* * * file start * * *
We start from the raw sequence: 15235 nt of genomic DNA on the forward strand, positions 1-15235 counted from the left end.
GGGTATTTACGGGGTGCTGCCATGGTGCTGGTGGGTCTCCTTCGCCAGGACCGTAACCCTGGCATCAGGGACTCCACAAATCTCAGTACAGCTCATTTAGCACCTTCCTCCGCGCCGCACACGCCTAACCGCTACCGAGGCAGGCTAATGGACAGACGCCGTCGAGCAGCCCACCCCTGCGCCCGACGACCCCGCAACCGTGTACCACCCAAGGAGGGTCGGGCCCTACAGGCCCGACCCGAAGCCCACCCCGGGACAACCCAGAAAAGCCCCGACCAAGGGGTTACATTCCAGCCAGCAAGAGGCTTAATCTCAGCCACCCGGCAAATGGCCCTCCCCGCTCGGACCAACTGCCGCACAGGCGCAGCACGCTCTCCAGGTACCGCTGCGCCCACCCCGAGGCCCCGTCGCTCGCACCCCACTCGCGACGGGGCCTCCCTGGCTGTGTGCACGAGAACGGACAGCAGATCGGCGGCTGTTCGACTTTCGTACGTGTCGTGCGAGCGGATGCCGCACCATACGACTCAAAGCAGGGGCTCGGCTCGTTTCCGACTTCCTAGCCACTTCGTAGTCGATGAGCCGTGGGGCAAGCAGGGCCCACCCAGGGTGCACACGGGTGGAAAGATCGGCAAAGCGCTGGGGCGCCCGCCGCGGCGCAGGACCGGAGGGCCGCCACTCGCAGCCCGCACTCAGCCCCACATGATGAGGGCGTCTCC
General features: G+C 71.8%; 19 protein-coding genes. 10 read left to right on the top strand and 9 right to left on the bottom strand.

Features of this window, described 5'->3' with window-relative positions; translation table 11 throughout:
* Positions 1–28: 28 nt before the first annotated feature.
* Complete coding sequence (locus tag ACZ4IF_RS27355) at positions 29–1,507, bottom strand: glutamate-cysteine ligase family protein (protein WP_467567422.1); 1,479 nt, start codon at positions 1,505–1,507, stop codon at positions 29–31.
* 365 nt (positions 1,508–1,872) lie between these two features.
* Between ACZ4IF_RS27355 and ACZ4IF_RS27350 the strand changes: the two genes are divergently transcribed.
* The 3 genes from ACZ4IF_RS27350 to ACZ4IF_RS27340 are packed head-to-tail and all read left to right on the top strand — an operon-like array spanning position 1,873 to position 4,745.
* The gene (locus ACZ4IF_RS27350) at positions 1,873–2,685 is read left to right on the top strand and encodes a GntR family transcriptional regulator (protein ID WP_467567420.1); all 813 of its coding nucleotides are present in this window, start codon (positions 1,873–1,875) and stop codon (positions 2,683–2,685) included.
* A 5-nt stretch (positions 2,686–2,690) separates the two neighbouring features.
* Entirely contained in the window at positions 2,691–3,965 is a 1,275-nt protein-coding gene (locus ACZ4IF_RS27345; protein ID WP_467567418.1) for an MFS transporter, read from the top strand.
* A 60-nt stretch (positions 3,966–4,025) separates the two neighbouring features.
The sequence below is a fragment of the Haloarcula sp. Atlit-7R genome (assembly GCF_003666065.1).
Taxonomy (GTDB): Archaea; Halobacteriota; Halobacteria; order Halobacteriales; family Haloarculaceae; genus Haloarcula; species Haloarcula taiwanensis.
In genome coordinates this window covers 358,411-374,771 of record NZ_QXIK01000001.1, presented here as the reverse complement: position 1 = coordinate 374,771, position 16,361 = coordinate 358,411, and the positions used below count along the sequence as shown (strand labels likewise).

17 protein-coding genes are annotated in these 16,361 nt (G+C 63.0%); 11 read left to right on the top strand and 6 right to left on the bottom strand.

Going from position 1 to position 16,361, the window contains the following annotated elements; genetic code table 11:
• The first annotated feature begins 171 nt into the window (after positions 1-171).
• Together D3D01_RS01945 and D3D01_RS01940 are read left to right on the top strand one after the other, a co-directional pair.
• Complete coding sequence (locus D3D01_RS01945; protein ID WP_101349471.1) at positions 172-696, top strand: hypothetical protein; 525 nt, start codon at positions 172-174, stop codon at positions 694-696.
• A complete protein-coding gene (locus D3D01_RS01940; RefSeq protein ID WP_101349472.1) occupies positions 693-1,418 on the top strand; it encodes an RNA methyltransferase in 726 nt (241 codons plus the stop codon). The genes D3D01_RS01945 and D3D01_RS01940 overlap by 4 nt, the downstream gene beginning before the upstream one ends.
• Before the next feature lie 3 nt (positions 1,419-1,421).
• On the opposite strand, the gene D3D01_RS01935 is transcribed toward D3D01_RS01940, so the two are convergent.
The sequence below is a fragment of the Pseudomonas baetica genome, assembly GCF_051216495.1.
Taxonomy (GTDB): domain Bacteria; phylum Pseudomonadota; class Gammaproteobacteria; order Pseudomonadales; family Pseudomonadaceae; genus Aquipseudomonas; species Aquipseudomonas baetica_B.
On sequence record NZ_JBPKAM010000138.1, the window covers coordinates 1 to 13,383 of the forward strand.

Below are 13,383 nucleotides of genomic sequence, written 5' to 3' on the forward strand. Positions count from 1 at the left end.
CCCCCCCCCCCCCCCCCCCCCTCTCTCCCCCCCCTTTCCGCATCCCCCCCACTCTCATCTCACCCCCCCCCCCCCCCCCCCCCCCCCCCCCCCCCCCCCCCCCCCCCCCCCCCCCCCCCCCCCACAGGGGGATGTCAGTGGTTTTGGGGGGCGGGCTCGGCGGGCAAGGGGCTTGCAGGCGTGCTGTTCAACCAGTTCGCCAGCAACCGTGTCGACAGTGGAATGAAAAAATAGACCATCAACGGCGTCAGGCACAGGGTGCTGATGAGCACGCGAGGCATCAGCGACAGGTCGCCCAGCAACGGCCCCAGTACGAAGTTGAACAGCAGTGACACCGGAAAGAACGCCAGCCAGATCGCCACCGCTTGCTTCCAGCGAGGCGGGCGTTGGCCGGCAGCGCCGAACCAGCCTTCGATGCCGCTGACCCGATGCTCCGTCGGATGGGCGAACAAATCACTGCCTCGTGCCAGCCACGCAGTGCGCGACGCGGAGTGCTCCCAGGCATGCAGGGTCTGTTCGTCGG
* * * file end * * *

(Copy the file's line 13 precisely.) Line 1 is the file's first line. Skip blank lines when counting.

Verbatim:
* A 60-nt stretch (positions 3,966–4,025) separates the two neighbouring features.